MC veterans unite to face the challenges of civilian life

With the intense war in Iraq finished and the fight in Afghanistan raging on through its 11-year mark, a noticeable amount of veterans are now returning home and piecing back together the civilian lives they had once left behind. During this often difficult and complex transition, veterans are also starting to fill the classrooms of colleges and universities across America.

Once a rare sight on campus; as more combat veterans join the ranks of everyday American students, many of them are reaching out to one another for both camaraderie and for help.

At Montgomery College’s Rockville campus, the veteran population has taken initiative and formed a small but tightly knit student club with a mission.

“We work with Combat to College as a way to give veterans an avenue to find out what resources are available,” explained Nick Vasiliou, a Marine veteran and one of the leaders of MC Rockville’s Veterans Club

Returning veterans often find the task of accessing their Post 9/11 GI Bill or applying to the Veterans Association for healthcare benefits a complex process. A process many of them face alone.

“Compared to the rest of the population, they’re not going to be the first to ask what their resources are or go asking for help,” said Thomas Sietsema, a Marine and Veterans Club member. “Combat to College is vital in addressing that issue.”

In addition to benefits education, the club also focuses on bringing veterans together to provide social support for those who are still adjusting from the unique culture of the military, said Vasiliou.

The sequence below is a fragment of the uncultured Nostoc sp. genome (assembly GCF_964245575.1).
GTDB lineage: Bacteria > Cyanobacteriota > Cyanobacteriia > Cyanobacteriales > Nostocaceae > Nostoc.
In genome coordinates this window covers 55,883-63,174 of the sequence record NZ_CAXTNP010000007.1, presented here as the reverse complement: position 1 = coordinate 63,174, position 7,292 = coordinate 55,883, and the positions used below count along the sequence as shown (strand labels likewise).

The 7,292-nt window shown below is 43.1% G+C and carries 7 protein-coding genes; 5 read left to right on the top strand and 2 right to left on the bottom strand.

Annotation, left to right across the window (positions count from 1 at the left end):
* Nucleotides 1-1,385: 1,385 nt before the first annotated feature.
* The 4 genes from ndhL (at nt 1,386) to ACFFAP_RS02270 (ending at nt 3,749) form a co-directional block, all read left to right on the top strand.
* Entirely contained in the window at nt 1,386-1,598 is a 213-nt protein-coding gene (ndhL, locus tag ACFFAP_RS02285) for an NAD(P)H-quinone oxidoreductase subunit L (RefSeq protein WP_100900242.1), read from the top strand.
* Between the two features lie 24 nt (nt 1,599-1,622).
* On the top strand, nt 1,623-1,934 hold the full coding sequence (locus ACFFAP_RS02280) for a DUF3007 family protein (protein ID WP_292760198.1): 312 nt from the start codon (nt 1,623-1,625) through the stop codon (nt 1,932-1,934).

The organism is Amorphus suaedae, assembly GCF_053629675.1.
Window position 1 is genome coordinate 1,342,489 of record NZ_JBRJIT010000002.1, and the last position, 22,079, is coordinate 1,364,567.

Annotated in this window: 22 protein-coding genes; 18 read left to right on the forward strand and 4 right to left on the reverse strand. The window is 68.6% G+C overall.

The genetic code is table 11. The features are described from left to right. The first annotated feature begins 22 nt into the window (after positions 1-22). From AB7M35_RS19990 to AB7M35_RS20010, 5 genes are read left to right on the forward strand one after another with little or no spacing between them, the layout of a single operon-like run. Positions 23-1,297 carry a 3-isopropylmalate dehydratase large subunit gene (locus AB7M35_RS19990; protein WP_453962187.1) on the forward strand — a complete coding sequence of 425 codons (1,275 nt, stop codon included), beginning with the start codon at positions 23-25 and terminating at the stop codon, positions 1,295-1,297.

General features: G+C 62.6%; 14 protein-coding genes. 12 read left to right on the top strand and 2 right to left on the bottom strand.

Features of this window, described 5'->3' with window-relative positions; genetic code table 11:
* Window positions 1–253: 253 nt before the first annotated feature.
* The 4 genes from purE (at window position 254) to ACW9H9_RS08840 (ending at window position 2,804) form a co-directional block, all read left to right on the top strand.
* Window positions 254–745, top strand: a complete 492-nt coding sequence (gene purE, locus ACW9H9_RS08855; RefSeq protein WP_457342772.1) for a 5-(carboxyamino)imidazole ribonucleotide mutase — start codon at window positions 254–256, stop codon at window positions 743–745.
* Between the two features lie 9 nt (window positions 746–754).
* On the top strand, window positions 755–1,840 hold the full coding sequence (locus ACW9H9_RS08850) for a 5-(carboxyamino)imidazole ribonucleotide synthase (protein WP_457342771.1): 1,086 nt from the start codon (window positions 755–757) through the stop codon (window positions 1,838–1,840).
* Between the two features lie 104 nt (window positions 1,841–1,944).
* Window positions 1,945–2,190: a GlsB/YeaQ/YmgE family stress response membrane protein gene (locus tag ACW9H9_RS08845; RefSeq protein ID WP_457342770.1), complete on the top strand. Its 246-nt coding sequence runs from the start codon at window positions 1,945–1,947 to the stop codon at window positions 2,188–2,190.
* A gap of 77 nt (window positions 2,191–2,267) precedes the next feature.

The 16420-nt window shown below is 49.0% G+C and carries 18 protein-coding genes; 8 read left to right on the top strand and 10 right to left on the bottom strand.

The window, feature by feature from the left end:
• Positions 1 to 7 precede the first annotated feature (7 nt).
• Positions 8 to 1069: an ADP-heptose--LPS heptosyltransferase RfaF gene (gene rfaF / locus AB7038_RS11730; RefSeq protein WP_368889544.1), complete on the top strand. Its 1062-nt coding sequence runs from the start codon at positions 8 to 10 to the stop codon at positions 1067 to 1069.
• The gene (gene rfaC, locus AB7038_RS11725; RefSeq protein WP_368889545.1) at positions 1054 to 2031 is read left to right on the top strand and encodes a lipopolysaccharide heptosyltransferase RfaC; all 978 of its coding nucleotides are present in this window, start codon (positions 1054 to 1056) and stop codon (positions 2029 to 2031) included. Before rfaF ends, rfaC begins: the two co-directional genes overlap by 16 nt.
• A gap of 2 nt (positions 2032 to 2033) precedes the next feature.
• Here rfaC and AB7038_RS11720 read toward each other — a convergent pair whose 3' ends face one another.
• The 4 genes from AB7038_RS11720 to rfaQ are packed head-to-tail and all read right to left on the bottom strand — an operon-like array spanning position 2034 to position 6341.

“As veterans, our personalities are very different from the regular student body, so they would be more inclined to do things with people who are more like them,” Vasiliou elaborated. “Instead of just always being isolated because you are a veteran in a student body, it gives you other people to relate to.”

However, Being different it is not always a bad thing, as Sietsema pointed out, “By and large, most veterans have an understanding of … sacrificing on a personal level for a greater good.”

Returning service members have a strong set of positive values instilled in them from years of military service, Sietsema said. “That’s something, at least for me, that I transition into on campus.”

While club members and Joanna Starling, the Combat to College program coordinator, do what they can to help veterans, there are still many things the college can do to help.

“A big part of a veteran’s life is fitness,” stated Vasiliou.

“We would like to get our fitness program back — we lost it this semester,” Vasiliou said. “Along with mental wellness and educational wellness, there is still a physical wellness that veterans require.”

With over 47,000 veterans returning home with wounds from combat since early 2012, some even missing limbs, it is not hard to see why physical fitness might be a top priority for veterans.

Hundreds of veterans are joining the college, and a larger school staff is also necessary to help the returning troops, said Vasiliou. “Have more than just [Starling] running Combat to College.”

“More employees in Combat to College means more help for veterans,” he added.

In addition to helping students and showing support for America’s veterans, there is also another compelling reason for the college to attract veterans: payment.

Veterans can use the government-funded Post 9/11 GI Bill to pay for college, Vasiliou remarked. “For one, we’re a guaranteed tuition payment; they will always get their tuition from us on time, every semester.”

“We have perfect credit,” joked Sietsema.

To learn more about the MC Veterans Club or the Combat to College program, students can visit the Student Services Building at the MC Rockville campus, or contact Joanna Starling by calling 240-567-7103. More information about Combat to College is also available on the MC homepage and on their Facebook page.

After contributing to their country, veterans are ready to start new lives and contribute to their colleges and communities. As more troops return home, combat veterans will continue to remain an important demographic and help enrich student life at MC Rockville.

Photo by Sonia Matos.